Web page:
Evaluating and improving the Usability of MIT App Inventor
Author(s)Colter, Aubrey Joyce
Massachusetts Institute of Technology. Department of Electrical Engineering and Computer Science.
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MIT App Inventor is a blocks-based programming language for Android apps designed to teach programming skills to middle school and high school students. We aim to make app development accessible for all. Anyone learning to program must learn computational thinking methods; App Inventor users must also learn how to use the service. Our target users, teenagers and people without programming experience, often conflate the two learning processes: they think App Inventor is hard because learning to program is hard. As such, App Inventor needs a user interface that matches the conventions of commercially-available software our users already know how to use. Such an interface will allow them to focus on learning how to program and to transfer their knowledge and skills to other programming languages and environments. I designed several tasks and conducted a usability study on the existing, publicly-available App Inventor service. Users encountered 75 unique issues and a total of 157 issues. This is an average of 5 unique issues and 10.5 total issues per user. I made changes to the App Inventor source code that addressed 34 of the most common issues encountered. My intent was to make App Inventor both more usable to novice programmers and more similar to the programming environments that experienced programmers use. Finally, I conducted a usability study with the same tasks on the modified version of App Inventor. Users encountered 65 unique issues, including 19 issues encountered in the first study, and 107 total issues. Based on user comments and behavior, I conclude that my solutions resolved 21 of the original issues, partially mitigated 9 issues, and did not improved the usability of 4 issues..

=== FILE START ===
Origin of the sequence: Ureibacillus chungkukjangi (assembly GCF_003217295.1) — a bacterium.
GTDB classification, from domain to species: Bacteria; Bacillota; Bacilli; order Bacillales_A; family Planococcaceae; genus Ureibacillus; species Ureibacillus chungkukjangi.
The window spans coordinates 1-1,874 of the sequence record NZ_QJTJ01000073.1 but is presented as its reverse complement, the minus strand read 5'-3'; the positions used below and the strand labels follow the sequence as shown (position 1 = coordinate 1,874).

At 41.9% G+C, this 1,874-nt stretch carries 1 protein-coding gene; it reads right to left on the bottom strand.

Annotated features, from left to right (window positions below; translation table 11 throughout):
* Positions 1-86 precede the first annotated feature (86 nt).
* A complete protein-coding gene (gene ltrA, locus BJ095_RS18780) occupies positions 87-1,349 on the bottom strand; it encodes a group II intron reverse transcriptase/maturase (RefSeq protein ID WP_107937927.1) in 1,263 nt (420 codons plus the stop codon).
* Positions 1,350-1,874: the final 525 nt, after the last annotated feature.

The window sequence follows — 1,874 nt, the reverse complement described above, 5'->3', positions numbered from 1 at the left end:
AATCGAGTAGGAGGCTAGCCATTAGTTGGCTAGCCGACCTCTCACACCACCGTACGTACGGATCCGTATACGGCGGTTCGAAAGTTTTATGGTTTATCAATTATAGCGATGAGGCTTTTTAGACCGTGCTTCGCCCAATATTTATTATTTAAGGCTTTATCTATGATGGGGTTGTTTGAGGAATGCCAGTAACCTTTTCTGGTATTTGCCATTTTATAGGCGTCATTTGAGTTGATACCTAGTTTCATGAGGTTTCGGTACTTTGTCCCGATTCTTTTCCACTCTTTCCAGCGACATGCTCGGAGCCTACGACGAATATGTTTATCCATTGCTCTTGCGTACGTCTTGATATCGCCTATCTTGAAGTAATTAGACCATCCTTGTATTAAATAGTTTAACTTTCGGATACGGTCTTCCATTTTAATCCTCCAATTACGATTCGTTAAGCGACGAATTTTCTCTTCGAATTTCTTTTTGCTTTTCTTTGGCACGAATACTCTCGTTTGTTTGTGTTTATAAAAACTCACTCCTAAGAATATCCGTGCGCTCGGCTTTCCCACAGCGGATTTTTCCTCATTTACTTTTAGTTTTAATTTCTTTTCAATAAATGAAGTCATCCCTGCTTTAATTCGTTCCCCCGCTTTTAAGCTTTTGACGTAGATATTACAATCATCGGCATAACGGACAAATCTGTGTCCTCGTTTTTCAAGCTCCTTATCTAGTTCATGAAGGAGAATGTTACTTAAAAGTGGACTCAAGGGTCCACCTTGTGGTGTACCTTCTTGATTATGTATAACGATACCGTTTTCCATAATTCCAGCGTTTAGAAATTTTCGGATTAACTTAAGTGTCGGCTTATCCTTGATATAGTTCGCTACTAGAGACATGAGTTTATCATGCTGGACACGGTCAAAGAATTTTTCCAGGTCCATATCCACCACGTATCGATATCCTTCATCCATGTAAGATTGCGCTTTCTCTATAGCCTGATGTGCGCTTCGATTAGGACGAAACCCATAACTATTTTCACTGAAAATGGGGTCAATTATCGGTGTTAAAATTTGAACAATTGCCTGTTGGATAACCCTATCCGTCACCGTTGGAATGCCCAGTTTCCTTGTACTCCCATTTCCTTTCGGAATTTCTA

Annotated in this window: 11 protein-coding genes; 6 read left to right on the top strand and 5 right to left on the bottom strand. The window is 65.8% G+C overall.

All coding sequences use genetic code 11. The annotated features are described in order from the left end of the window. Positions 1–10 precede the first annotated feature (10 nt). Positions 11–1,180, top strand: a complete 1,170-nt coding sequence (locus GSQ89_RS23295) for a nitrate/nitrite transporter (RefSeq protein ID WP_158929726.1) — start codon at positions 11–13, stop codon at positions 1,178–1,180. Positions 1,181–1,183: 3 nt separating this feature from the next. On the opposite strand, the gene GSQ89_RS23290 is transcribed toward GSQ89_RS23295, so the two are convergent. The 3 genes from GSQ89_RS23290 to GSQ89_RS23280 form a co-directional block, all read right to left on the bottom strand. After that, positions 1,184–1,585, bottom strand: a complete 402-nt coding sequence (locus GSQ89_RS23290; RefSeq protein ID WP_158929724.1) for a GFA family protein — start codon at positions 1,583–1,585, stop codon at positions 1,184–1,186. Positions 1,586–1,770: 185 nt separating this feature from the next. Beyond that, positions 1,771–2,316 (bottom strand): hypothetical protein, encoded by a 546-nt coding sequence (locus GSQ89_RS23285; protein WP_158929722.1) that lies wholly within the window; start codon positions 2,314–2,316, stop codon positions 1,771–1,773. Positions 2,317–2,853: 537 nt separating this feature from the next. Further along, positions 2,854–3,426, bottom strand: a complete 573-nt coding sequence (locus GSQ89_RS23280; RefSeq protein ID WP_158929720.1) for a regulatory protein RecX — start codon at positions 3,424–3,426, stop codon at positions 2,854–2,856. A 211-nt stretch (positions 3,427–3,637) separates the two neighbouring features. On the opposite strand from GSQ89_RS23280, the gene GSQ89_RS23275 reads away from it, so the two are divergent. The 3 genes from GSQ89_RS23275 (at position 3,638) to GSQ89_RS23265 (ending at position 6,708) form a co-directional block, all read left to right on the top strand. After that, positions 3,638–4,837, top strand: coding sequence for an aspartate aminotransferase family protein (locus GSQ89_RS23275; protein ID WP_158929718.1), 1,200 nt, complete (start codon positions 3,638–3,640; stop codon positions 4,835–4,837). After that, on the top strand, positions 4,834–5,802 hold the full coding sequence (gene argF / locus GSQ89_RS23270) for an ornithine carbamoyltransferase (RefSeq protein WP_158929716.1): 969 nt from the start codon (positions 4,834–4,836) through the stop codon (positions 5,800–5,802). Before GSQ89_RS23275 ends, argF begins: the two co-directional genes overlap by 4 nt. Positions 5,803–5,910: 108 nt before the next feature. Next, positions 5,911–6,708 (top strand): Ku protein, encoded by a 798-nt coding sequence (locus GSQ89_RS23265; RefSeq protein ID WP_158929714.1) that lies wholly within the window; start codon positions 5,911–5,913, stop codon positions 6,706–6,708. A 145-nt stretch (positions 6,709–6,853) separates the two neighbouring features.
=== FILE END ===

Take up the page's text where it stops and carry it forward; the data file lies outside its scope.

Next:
Thesis: M. Eng., Massachusetts Institute of Technology, Department of Electrical Engineering and Computer Science, 2016.This electronic version was submitted by the student author. The certified thesis is available in the Institute Archives and Special Collections.Cataloged from student-submitted PDF version of thesis.Includes bibliographical references (pages 83-85).
DepartmentMassachusetts Institute of Technology. Department of Electrical Engineering and Computer Science.
Massachusetts Institute of Technology
Electrical Engineering and Computer Science.